(Photo: The Christian Post / Amanda Winkler)
The ex-staffers who fueled rumors of defeat when they quit GOP presidential candidate Newt Gingrich’s campaign have come back now that the former House Speaker is experiencing an upswing in the polls.
Two of the eight advisers who walked away for Gingrich’s campaign in June are back. The Des Moines Register reported that Craig Schoenfeld and Katie Koberg have returned to Gingrich’s Iowa campaign as Gingrich’s senior advisers.
The two departed during the June 9 en masse resignations. Senior aides in Iowa, New Hampshire and South Carolina blamed disagreements with the early direction of the campaign for their departure. The aides reportedly wanted Gingrich to run a conventional campaign, stumping in key states and attending speaking functions. Gingrich, who felt it was still early in the race, wanted to run a high-tech campaign that relied on social networking mediums.
"The campaign manager met with the senior advisers and Newt, and they couldn't find a mutually agreeable path forward," then- campaign spokesman Rick Tyler told USA Today.
Gingrich’s campaign manager and strategist also left in the June 9 resignation. Weeks later, two more aides –fundraising director Jody Thomas and fundraising consultant Mary Heitman – quit the campaign as news broke that the campaign was $1 million in debt.
The staff members’ exodus ignited rumors that Gingrich’s campaign was over. Now Schoenfeld and Koberg’s return is sign of the campaign’s growing popularity.
Days earlier a Fox News poll showed Gingrich was leading his GOP rivals with 23 percent of Republican support. Former Massachusetts Gov. Mitt Romney was a close second with 22 percent, while businessman Herman Cain is a distant third with 15 percent GOP support.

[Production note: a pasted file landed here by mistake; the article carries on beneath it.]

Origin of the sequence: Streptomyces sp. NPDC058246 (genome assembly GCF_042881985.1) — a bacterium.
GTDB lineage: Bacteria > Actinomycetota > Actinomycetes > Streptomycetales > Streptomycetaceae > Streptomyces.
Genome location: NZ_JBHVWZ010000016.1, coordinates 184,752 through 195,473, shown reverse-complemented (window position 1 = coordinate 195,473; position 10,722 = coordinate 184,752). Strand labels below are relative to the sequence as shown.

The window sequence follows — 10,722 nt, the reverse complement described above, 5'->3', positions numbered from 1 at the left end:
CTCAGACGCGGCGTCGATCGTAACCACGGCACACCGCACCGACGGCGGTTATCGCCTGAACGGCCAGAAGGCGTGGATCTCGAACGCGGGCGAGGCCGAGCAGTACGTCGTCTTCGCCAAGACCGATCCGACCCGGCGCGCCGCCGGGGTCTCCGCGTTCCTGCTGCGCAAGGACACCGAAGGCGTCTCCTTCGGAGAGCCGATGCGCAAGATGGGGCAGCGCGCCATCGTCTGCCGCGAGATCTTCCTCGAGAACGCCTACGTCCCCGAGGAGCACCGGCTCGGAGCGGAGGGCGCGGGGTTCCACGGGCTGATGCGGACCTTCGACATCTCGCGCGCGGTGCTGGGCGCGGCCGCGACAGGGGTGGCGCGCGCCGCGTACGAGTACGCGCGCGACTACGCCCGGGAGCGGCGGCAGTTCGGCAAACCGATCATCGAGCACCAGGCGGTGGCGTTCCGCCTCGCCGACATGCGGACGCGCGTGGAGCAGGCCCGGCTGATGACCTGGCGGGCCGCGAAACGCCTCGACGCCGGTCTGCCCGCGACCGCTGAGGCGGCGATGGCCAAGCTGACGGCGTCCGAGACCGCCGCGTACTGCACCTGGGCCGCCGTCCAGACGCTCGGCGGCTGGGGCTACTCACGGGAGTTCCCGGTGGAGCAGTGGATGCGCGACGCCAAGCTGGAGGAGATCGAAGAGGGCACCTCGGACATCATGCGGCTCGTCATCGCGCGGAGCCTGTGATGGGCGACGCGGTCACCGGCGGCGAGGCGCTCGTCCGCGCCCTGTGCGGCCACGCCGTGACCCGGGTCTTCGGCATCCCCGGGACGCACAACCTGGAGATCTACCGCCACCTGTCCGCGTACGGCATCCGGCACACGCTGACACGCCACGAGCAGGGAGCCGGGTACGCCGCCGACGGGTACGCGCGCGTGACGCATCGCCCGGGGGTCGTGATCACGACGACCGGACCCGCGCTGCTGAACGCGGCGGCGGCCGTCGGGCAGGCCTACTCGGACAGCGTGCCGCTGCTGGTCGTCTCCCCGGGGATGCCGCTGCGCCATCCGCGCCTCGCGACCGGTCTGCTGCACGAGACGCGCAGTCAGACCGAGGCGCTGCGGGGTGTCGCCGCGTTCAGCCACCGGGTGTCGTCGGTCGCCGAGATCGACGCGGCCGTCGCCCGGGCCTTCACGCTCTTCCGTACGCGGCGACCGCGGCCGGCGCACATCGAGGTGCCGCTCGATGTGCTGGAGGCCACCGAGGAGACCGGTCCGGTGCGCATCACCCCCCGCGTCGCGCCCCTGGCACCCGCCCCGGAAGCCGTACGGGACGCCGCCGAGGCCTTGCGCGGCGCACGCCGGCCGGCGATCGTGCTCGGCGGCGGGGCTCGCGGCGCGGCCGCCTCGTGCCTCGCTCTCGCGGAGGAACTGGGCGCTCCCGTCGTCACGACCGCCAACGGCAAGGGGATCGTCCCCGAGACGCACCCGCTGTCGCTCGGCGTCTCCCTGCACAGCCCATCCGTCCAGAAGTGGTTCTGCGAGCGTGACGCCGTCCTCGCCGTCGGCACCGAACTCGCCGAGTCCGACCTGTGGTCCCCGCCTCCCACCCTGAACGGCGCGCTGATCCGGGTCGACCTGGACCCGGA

His ascent began with an early October CBS News poll that put Gingrich in third place. The poll was a reflection of his steady performances in debates where he evaded personal questions and lobbied attacks at President Barack Obama’s policies.
Now he has gained the support of tea party members who, according to the FOX News poll, seem to trust Gingrich’s judgment more than the other candidates.
When asked, “Which Republican presidential candidate would you trust most with nuclear weapons?” Tea Party members overwhelmingly chose Gingrich (by 54 percent) compared to most Republicans (32 percent).
Despite his climb in the polls, Gingrich has yet to prove to his party and the country that he can beat Obama.
The majority of conservatives (tea party members included) still believe that Mitt Romney has the best chance of beating President Obama in the 2012 race, Fox News reported. Additionally, Democratic and Republican voters said they would vote for Obama over Gingrich, 46 percent to 41 percent.
Gingrich is currently being hampered by reports that he received $1.6 million from mortgage giant and Republican target Freddie Mac for lobbying services. Gingrich, who has formed several foundations for charitable and historical projects, defended his actions saying he gave the agency “strategic advice,” according to The Des Moines Register.